oru.sePublications
Change search
CiteExportLink to record
Permanent link

Direct link
Cite
Citation style
  • apa
  • harvard1
  • ieee
  • modern-language-association-8th-edition
  • vancouver
  • Other style
More styles
Language
  • de-DE
  • en-GB
  • en-US
  • fi-FI
  • nn-NO
  • nn-NB
  • sv-SE
  • Other locale
More languages
Output format
  • html
  • text
  • asciidoc
  • rtf
Deficient brain snRNP70K in patients with Down syndrome
Department of Pediatrics, University of Vienna, Austria.
Department of Pediatrics, University of Vienna, Austria.
Department of Pediatrics, University of Vienna, Austria.
Department of Cell and Molecular Biology, Medical Nobel Institute, Karolinska Institute, Stockholm, Sweden.ORCID iD: 0000-0002-4258-5348
Show others and affiliations
2001 (English)In: Electrophoresis, ISSN 0173-0835, E-ISSN 1522-2683, Vol. 22, no 1, p. 43-48Article in journal (Refereed) Published
Abstract [en]

The small nuclear ribonucleoprotein 70K (snRNP 70K; U1-70 kDa) is an integral part of the spliceosome, a large RNA-protein complex catalyzing the removal of introns from nuclear pre-mRNA. snRNP is one of the best-studied essential subunits of snRNPs, is highly conserved and its inactivation was shown to result in complete inhibition of splicing. Applying subtractive hybridization, we found a sequence with 100% identity to snRNP absent in fetal Down syndrome (DS) brain. This observation made us determine snRNP-mRNA steady-state levels and protein levels in brains of adult patients with DS. snRNP-mRNA and protein levels of five individual brain regions of DS and controls each, were determined by blotting techniques. snRNP-mRNA steady state levels were significantly decreased in DS brain. Performing Western blots with monoclonal and human antibodies, snRNP protein levels were decreased in several regions of DS brain, although one monoclonal antibody did not reveal different snRNP-immunoreactivity. Although decreased snRNP-protein could be explained by decreased mRNA-steady state levels, another underlying mechanism might be suggested: snRNP is one of the death substrates rapidly cleaved during apoptosis by interleukin-1-beta-converting enzyme-like (ICE) proteases, which was well-documented by several groups. As apoptosis is unrequivocally taking place in DS brain leading to permanent cell loses, decreased snRNP-protein levels may therefore reflect decreased synthesis and increased apoptosis-related proteolytic cleavage.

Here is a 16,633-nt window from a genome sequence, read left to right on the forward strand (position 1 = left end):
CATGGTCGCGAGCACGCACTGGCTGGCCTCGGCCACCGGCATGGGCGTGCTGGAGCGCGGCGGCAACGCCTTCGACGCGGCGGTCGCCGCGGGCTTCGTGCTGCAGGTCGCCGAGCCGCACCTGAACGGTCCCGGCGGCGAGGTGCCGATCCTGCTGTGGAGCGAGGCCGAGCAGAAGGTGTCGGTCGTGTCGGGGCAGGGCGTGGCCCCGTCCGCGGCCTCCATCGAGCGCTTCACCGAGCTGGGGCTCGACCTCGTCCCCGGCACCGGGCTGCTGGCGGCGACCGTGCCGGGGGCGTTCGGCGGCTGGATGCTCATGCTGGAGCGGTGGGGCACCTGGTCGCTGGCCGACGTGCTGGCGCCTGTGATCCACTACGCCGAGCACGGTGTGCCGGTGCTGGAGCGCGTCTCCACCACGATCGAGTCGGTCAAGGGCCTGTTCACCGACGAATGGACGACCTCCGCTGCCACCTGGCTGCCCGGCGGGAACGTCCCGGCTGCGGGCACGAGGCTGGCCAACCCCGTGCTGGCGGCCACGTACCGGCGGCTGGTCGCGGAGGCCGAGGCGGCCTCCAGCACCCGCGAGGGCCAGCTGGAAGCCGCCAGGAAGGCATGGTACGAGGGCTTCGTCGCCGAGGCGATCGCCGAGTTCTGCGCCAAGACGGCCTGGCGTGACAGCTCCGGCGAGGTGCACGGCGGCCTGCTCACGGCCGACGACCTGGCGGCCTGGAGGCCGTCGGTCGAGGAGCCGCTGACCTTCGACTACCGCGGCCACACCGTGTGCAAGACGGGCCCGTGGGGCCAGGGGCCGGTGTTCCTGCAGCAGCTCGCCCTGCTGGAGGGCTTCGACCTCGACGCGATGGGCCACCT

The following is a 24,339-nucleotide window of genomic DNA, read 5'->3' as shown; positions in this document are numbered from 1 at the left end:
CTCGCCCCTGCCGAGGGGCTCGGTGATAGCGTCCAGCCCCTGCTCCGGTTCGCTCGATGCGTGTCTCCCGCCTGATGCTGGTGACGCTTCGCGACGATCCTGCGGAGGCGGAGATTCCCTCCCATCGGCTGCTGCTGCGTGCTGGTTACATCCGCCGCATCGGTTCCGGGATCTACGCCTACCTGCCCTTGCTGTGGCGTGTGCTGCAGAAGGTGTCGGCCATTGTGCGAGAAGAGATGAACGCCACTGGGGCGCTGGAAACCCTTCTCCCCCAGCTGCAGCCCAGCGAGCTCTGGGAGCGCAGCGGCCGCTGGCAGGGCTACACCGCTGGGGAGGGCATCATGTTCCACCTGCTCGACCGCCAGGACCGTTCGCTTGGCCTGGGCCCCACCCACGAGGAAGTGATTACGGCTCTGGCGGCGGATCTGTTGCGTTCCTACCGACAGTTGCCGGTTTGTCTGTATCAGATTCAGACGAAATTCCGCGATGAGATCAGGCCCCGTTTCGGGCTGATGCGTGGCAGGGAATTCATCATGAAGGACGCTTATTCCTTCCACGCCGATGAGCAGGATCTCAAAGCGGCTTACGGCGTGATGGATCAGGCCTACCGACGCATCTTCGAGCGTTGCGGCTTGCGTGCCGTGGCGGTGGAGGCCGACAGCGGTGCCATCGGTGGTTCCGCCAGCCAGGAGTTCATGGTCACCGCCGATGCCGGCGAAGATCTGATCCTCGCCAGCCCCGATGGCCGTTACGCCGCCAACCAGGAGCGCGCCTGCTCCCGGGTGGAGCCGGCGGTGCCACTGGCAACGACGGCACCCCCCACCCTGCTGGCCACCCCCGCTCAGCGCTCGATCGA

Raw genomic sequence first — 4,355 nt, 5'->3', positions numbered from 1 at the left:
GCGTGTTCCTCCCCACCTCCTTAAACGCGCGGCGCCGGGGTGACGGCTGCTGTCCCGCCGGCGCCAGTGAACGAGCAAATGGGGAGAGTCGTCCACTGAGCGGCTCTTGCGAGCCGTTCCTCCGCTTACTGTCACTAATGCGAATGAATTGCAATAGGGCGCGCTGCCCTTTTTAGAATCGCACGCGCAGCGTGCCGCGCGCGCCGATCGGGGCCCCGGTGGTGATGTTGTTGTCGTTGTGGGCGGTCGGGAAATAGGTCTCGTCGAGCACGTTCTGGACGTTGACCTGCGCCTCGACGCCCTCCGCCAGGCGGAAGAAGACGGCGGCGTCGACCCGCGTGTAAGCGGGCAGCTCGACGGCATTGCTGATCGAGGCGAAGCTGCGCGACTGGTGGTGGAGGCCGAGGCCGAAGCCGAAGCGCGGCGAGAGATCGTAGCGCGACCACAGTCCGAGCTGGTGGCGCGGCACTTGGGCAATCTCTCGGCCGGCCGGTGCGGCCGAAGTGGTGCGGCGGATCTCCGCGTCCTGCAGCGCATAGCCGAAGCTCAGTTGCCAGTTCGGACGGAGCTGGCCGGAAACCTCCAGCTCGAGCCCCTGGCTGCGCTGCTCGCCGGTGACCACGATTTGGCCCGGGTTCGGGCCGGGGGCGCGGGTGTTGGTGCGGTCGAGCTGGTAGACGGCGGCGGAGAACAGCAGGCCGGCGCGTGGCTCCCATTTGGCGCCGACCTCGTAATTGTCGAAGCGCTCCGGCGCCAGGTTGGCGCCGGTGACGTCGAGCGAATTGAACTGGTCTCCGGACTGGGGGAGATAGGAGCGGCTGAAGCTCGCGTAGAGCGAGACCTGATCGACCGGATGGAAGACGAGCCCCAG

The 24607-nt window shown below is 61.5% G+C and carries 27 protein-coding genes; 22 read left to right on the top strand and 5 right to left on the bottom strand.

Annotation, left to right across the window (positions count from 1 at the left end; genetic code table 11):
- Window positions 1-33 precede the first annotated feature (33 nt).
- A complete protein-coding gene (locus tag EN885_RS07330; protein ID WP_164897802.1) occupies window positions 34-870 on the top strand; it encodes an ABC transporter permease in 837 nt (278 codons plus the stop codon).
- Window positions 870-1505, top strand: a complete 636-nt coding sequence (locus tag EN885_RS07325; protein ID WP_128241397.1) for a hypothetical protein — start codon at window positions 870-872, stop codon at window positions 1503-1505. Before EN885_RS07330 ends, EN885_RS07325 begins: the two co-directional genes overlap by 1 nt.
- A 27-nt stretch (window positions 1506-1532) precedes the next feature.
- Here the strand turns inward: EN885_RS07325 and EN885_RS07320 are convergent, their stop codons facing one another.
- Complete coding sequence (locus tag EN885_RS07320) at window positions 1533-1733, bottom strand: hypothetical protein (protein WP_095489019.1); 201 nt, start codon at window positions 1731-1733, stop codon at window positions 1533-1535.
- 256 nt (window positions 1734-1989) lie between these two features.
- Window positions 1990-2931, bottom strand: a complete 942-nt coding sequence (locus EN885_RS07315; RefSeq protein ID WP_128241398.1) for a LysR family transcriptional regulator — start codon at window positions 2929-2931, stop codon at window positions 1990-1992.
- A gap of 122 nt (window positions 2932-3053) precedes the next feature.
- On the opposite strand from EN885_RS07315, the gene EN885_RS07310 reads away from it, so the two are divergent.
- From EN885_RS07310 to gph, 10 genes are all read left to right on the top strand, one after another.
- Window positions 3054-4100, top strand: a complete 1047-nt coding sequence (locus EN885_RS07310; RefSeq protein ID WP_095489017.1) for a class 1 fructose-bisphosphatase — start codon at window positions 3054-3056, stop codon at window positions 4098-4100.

Place, publisher, year, edition, pages
Wiley-VCH Verlagsgesellschaft, 2001. Vol. 22, no 1, p. 43-48
Keywords [en]
Down syndrome, Brain, snRNP70k, Splicing, Subtractive hybridization
National Category
Medical and Health Sciences Biochemistry and Molecular Biology
Identifiers
URN: urn:nbn:se:oru:diva-70553DOI: 10.1002/1522-2683(200101)22:1<43::AID-ELPS43>3.0.CO;2-VISI: 000166282500009PubMedID: 11197177Scopus ID: 2-s2.0-0035165919OAI: oai:DiVA.org:oru-70553DiVA, id: diva2:1298562
Available from: 2019-03-24 Created: 2019-03-24 Last updated: 2019-03-26Bibliographically approved

Open Access in DiVA

No full text in DiVA

Other links

Publisher's full textPubMedScopus

Authority records BETA

Henriksson, Elisabet Welin

Search in DiVA

By author/editor
Henriksson, Elisabet Welin
In the same journal
Electrophoresis
Medical and Health SciencesBiochemistry and Molecular Biology

Search outside of DiVA

GoogleGoogle Scholar

doi
pubmed
urn-nbn

Altmetric score

doi
pubmed
urn-nbn
Total: 40 hits
CiteExportLink to record
Permanent link

Direct link
Cite
Citation style
  • apa
  • harvard1
  • ieee
  • modern-language-association-8th-edition
  • vancouver
  • Other style
More styles
Language
  • de-DE
  • en-GB
  • en-US
  • fi-FI
  • nn-NO
  • nn-NB
  • sv-SE
  • Other locale
More languages
Output format
  • html
  • text
  • asciidoc
  • rtf